Waiting for the Worms > Stop, on the other hand, had no extra drum line and no strippers – just four minutes of head bobbing foot thumping Pink Floyd rock psychosis with rumbling bass so loud it shook your naughty bits. Normally this track is filler for me, but El Monstero made it truly excellent, and I was surprised at how much I enjoyed it.
Wrapping up the first set was Pink Floyd classic and fan favorite Shine On You Crazy Diamond.
Having moved on from The Wall, the band changed from all black to all white and took the stage for the second set. There was a definite shift here – the first set focused on The Wall and so required a more theatrical approach to performing. The second set consisted of mostly older tunes and classics (I think the kids are calling them “deep cuts” now) and so focused more on playing, jamming, and rocking the crowd.
The set opened with favorites of mine, starting with one of the songs that made me love this band: Echoes. Echoes is from Pink Floyd’s older, more psychedelic rock era, with a studio cut clocking in at nearly thirty minutes. They played the meat of it, jammed for a while, and moved on to a medley of Dogs > Pigs from the album Animals. Both Dogs and Pigs are almost ten minutes each in full, and the band played a little over half of each. When you have decades of material to fit into a single concert and you’re trying to cover a lot of ground, there isn’t really room for ten and thirty minute songs. El Monstero arranged these songs in a way to keep them mostly in tact, but trim overall song length down to something more reasonable and keep the set moving.
As in prior years, the band brought out a guest next to sing on Have a Cigar. As always, he was perfect for this song and channeled Roy Harper’s delivery from the studio cut while making his way around the stage throwing huge wads of fake paper money out into the crowd. This was followed by Pigs on the Wing, another song that’s kind of filler material for me, but it’s short, sweet, and simple, and it served as a nice bookend before moving on to the centerpiece of the set – a favorite of Floyd lovers, classic rock junkies, and Wizard of Oz fans everywhere: the entire album Dark Side of the Moon, played cover to cover.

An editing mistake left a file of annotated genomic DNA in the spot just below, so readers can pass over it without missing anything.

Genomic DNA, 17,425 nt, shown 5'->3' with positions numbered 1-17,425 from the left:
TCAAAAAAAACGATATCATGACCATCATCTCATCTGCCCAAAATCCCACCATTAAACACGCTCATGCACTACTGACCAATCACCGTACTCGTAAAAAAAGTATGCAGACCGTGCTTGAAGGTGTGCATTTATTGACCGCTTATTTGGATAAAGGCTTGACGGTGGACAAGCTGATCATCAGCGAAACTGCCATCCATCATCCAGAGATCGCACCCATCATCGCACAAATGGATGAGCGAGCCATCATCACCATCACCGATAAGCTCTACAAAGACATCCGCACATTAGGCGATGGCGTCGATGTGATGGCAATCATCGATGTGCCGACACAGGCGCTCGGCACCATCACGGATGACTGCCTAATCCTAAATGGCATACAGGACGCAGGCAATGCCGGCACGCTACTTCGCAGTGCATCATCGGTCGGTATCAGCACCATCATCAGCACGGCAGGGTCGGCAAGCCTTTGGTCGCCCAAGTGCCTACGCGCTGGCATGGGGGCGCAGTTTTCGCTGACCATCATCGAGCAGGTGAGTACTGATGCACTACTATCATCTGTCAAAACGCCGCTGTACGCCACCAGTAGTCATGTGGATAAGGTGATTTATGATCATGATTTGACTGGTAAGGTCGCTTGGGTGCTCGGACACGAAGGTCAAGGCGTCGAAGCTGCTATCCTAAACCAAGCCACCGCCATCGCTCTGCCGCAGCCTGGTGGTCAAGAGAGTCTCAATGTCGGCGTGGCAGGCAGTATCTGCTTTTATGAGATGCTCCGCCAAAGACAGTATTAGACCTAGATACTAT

With the exception of a few highlights, I will spare you the song-by-song details of DSoTM and just say that the performance was equally as excellent as the rest of the show, with the addition of a great light and laser show consistent with what one would expect for Dark Side. There were two songs worth singling out, however: The instrumental track On the Run, and the female vocal driven Great Gig in the Sky. During On the Run I experienced what may have been the loudest, most intense room shaking bass I have ever felt at a concert. Crisp and clean without being muddy or distorted, but so loud and fierce that you could feel everything around you vibrate and at points my vision actually blurred as things around me reverberated. Great Gig in the Sky featured guest vocals from three lovely ladies, and all three of these ladies cried and wailed and belted their way through incredible solos resulting in a standing ovation.
After a brief break, the band came out for a 3 song encore performance of In The Flesh, Wish You Were Here, and Comfortably Numb. While In The Flesh has normally been played as part of The Wall portion of the set in prior years, it worked well here this year as a chance for a little audience interaction and got the crowd on their feet. Wish You Were Here gave the band a chance to show off the quieter, acoustic side of Pink Floyd, and the crowd sang along with the band word for word. Floyd’s rock anthem Comfortably Numb ended the night and gave everyone in the band a chance to shine one more time before calling it a night, ending the evening with one more final burst of guitar solos and rock ‘n roll.
I mentioned before that El Monstero is made up of local musicians who have their own bands and shows around town (The Incurables, Joe Dirt, Shooting With Annie, and Wyld Stallyns, to name a few of many), and seeing them get together and channel classic rock gods once a year is a great motivator to get out and go support these local acts and see them do what they do best on a regular basis.
Have I kissed an awful lot of ass in this review? Yeah, maybe I have, but I think it’s well earned. Calling El Monstero a Pink Floyd tribute act sells all of these musicians short of the credit they deserve. There is no doubt (at least not for me) that every one of these folks knows the music of this band as well as Pink Floyd themselves – they aren’t just musicians, they’re fans. These gigs sell out in short order every year, and for good reason: In a world with no Pink Floyd, El Monstero is as close as you can get to the real thing.